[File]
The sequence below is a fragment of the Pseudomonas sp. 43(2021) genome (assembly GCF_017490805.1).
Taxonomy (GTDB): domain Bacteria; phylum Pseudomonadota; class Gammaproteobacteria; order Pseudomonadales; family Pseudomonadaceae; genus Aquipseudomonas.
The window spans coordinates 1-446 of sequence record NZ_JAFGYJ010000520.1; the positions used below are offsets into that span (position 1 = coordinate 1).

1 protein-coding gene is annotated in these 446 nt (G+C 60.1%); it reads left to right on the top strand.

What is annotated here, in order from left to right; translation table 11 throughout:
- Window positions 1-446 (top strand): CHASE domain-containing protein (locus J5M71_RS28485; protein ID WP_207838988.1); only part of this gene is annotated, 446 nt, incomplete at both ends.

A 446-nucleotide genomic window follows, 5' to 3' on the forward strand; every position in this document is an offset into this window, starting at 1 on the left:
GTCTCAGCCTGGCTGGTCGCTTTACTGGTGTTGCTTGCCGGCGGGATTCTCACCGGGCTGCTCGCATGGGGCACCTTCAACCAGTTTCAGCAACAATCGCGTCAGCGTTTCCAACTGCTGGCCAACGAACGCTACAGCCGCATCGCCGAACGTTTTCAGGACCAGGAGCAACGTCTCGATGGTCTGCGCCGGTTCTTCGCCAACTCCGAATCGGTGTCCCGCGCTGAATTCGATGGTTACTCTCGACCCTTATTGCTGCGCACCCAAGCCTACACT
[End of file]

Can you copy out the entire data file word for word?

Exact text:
The sequence below is a fragment of the Pseudomonas sp. 43(2021) genome (assembly GCF_017490805.1).
Taxonomy (GTDB): domain Bacteria; phylum Pseudomonadota; class Gammaproteobacteria; order Pseudomonadales; family Pseudomonadaceae; genus Aquipseudomonas.
The window spans coordinates 1-446 of sequence record NZ_JAFGYJ010000520.1; the positions used below are offsets into that span (position 1 = coordinate 1).

1 protein-coding gene is annotated in these 446 nt (G+C 60.1%); it reads left to right on the top strand.

What is annotated here, in order from left to right; translation table 11 throughout:
- Window positions 1-446 (top strand): CHASE domain-containing protein (locus J5M71_RS28485; protein ID WP_207838988.1); only part of this gene is annotated, 446 nt, incomplete at both ends.

A 446-nucleotide genomic window follows, 5' to 3' on the forward strand; every position in this document is an offset into this window, starting at 1 on the left:
GTCTCAGCCTGGCTGGTCGCTTTACTGGTGTTGCTTGCCGGCGGGATTCTCACCGGGCTGCTCGCATGGGGCACCTTCAACCAGTTTCAGCAACAATCGCGTCAGCGTTTCCAACTGCTGGCCAACGAACGCTACAGCCGCATCGCCGAACGTTTTCAGGACCAGGAGCAACGTCTCGATGGTCTGCGCCGGTTCTTCGCCAACTCCGAATCGGTGTCCCGCGCTGAATTCGATGGTTACTCTCGACCCTTATTGCTGCGCACCCAAGCCTACACT